ANCHORAGE - Dennis Daigger sees things most of us don't. Not that he has X-ray vision or the ability to go nocturnal. What he sees is right there in front of us in broad daylight. Little things - the littler, the better.
A snail no bigger than a pinhead. A spider the size of a sesame seed. A tiny buffalo tree hopper making its way across a leaf of lettuce that just arrived from the grocery store.
Most people would wash a stowaway like that down the drain. Daigger grabs his camera and immortalizes it.
Ever see a bug like that up close?
How about the top of a wolf spider's head?
Or the spiked hairdo of the woolly bear caterpillar?
If everyone else were aiming binoculars into the sky, Daigger would be pointing his down by his feet. Some people photograph bears; he photographs bugs.
As a fine-art photographer, he shoots a lot of other things too. But bugs, through a macro lens, draw him into a world he can't resist. He goes where they go, on his hands and knees, on his belly, on his back.
"I just stay perpetually intrigued by this stuff," he said.
He has photographed all kinds of insects in all kinds of places, among them damselflies, harvestmen, shield bugs and countless what-the-heck-is-that? arachnids. Magnified like that, through a 65mm, 1-5x macro lens, eyes become bowling balls and proboscises turn into medieval lances. Abdomens sport faux feathers and fur; wings are made of iridescent lace.
"With people, the closer you get, the less you like the texture," Daigger said. "And with these kinds of things, the closer you get, the more intriguing the texture becomes.
"That lens and camera setup, it's purely magical. I don't know how else to describe it."
Through his magical lens, common household pests become behemoth, worthy of audition for a sci-fi movie. And the aphid - that speck-of-a-bug that does to your greenery what a cat does to your couch - looks like a walking water balloon.
Bugs supersized is mega-creepy to some people. But Daigger finds this world beautiful and intriguing. He's made an art of it, of slowing down to look at things, of studying larvae or an annoyed bug in self-defense mode, putting up its dukes.
"There are lots of things out there people have never seen unless it's crawled on them," he said. "We don't have time to see anything up close. Too much clutter in our lives. We're too busy doing too many things in too many places."
This is a man who remembers vividly the first time he peered into a microscope. He was just a kid, and it was just a blade of grass. But it changed the way he saw things. It changed the way he wanted to see things, anyway.
"Absolutely everything I got near after that, I put under the microscope," he said.
"Ever see the scales on butterfly wings?"
That fascination evolved into a passion for macrophotography. Flowers, mushrooms, leaves, so many things are transformed up close.
Bugs came later. He credits his now-grown kids, about 3 and 4 at the time, for showing him what was there all along. They'd been outside making mud pies when his son showed him a film canister he'd filled with a layer of tiny snails.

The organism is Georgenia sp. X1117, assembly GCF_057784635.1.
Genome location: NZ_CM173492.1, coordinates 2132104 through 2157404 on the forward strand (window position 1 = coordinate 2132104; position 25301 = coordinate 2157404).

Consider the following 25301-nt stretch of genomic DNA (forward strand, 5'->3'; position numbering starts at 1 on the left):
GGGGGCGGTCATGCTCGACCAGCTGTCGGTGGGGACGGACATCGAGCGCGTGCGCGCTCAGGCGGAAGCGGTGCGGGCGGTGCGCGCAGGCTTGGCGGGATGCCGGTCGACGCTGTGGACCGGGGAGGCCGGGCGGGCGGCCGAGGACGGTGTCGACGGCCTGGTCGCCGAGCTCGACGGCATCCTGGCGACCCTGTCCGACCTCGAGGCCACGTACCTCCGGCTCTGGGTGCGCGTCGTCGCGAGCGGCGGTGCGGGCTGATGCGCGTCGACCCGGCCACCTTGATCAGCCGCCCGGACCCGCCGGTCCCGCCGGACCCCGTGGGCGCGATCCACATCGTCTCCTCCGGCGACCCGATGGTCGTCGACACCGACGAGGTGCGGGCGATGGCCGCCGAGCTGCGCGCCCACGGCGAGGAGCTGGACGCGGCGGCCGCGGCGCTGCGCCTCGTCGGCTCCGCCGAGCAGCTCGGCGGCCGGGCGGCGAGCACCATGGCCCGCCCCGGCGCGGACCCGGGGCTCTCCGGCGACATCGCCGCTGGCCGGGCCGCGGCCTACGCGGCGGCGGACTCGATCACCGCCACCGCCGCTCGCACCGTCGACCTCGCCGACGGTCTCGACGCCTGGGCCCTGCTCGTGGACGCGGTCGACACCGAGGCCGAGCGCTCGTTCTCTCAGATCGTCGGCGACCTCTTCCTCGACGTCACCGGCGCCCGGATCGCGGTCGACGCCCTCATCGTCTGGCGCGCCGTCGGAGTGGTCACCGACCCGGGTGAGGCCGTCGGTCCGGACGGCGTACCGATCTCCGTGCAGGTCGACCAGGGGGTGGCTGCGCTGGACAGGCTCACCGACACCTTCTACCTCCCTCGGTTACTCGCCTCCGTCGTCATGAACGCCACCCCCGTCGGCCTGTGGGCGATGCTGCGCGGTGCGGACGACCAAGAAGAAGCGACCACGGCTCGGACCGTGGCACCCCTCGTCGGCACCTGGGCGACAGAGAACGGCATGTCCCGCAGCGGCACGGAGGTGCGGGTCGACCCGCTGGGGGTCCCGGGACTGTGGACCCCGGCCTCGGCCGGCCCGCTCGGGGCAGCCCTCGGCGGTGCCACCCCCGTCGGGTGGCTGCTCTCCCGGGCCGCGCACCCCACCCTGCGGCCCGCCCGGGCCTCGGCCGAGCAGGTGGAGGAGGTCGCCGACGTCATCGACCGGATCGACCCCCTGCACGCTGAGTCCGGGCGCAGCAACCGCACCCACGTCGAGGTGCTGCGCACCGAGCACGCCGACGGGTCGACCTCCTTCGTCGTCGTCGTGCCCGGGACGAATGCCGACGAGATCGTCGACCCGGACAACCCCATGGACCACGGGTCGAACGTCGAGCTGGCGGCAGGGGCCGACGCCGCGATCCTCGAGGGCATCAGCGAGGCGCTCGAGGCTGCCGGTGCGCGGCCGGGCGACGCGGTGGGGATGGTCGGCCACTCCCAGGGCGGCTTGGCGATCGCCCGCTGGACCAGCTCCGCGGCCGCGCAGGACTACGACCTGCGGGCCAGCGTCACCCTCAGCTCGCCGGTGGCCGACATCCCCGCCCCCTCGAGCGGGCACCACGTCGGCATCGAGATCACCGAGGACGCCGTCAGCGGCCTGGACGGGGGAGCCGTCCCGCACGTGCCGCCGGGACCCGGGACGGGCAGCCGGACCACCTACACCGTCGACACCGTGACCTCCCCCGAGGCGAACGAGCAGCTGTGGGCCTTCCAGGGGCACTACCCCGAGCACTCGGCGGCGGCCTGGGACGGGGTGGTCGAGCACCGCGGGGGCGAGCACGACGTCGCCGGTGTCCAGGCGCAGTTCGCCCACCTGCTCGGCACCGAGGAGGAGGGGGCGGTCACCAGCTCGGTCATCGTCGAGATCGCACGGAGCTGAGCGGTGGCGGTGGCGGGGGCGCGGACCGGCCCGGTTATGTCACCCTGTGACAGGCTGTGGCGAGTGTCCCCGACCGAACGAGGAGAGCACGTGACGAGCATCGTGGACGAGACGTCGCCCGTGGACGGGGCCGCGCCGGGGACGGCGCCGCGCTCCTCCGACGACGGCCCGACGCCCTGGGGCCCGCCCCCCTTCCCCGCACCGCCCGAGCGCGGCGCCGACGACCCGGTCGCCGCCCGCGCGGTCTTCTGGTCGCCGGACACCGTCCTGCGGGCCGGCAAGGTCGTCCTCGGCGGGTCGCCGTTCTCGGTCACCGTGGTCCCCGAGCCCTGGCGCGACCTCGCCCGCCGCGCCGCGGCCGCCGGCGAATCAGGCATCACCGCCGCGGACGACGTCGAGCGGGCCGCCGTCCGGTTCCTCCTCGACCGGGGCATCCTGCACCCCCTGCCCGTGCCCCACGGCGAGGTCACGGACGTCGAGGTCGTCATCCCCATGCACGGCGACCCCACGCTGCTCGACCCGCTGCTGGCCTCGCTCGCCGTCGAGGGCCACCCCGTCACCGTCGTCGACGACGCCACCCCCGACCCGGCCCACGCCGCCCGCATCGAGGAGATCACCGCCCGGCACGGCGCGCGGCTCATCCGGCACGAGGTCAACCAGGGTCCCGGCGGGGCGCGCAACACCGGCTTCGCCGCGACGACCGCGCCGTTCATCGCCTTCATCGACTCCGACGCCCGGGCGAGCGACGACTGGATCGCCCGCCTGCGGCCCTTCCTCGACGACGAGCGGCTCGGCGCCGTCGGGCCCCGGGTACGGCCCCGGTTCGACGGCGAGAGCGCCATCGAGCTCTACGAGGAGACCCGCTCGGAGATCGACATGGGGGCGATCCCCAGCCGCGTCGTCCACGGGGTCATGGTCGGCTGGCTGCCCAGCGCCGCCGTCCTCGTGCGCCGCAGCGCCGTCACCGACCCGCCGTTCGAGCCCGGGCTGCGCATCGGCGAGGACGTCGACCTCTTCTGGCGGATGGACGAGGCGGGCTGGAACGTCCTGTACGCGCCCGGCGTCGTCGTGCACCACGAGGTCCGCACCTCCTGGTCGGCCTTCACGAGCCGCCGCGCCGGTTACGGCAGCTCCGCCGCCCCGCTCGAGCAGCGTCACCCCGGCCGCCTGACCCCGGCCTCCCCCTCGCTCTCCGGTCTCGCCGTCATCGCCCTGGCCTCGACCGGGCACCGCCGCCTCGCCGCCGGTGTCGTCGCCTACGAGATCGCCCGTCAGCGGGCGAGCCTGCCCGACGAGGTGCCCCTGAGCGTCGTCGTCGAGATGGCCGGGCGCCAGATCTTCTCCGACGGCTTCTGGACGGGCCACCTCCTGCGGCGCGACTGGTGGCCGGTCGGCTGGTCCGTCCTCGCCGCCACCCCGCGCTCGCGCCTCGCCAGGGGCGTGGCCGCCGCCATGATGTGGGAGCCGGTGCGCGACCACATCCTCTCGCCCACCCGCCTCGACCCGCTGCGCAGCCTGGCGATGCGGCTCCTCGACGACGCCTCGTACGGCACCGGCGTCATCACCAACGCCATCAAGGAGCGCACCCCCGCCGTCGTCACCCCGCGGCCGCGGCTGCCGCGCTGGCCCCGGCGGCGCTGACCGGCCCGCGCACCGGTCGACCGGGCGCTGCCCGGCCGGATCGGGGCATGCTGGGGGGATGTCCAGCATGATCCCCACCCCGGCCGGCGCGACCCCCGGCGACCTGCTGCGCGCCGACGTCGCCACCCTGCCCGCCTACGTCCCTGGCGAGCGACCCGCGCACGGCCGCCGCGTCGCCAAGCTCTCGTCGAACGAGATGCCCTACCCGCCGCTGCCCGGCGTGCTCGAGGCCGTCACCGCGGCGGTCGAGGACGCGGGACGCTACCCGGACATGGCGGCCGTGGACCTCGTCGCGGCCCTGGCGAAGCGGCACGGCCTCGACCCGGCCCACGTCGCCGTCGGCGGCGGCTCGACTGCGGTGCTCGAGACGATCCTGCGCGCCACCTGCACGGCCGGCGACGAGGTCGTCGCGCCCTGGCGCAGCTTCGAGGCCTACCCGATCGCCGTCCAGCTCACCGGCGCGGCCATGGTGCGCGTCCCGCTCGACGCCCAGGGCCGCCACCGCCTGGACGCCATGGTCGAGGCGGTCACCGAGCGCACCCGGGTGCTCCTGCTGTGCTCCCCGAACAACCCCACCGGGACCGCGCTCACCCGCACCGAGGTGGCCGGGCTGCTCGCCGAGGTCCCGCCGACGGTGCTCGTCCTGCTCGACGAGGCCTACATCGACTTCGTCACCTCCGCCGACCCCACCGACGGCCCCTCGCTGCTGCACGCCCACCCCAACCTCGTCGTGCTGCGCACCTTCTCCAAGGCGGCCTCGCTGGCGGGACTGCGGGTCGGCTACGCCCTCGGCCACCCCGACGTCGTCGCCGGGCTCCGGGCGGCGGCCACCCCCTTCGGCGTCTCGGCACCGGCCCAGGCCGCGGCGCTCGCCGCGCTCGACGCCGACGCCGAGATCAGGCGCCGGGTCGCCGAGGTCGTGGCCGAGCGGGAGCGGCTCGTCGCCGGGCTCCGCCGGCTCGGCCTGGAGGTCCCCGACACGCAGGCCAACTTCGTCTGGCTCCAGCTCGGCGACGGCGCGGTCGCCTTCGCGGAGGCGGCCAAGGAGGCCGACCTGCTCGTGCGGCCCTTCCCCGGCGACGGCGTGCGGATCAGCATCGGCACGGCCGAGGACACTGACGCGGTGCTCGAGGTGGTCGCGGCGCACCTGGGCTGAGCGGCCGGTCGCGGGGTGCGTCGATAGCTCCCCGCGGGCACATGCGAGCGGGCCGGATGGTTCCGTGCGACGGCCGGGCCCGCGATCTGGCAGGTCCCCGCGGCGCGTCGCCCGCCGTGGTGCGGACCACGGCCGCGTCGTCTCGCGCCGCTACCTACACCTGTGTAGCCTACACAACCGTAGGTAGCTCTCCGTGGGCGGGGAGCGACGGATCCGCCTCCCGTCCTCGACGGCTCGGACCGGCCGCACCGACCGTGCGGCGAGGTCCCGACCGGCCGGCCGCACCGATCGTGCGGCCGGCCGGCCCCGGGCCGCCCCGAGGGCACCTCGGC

"It seems as we get older and more mature, we start filtering out all these things around us," Daigger said. "But the kids out there puttering around in the dirt find these little tiny snails smaller than the head of a pin. There were like four different species; you could tell by how the coiling occurred on the shells. I'd never seen them before. I'd never paid any attention. I'm not down there with my nose in the dirt."
On a bug safari at Westchester Lagoon the other day, Daigger went right in the water, sloshing about dangerously close to the tops of his rubber boots. He poked around the shore, picking up things no one else would and peeking underneath.
"Oh, look at that," he said with enthusiasm that was genuinely contagious. "This is a dragonfly larvae. And see that leech? Wait till you see a close-up of these things. You won't believe it."
The caddis fly larvae poking its head out of some kind of tube was a big hit.
"It's probably leaves that it wrapped around itself, and it's just huddled down in there. Pretty cool, huh?"
Getting these things in focus isn't easy. Tripods can help, but not when you've got a bug on the go. And what bug isn't?
"It's a very narrow depth of field," Daigger explained. "And then you've got reflections you're worried about. I've concluded that hand-holding is about the best you can do. It's a compromise. ... The fun of it is that it's hard to do."+
Not everyone is willing to chase subjects around the way he does. Not everyone's that patient.
"There are people who put these things in the freezer to cool them down so they can manage them," he said. "I can tell bugs that have been photographed that way. It looks like a sluggish bug when you get done with it."
It's like making a portrait of a man while he's sleeping. Because these are portraits Daigger is making, not just pictures.
This is what it takes to love this kind of photography and this kind of subject matter: not getting too frustrated when it doesn't work out. Because so often it doesn't.
The only way around that is to just keep shooting. Shoot and shoot and shoot. Daigger typically shoots between 6,000 and 10,000 images a year.
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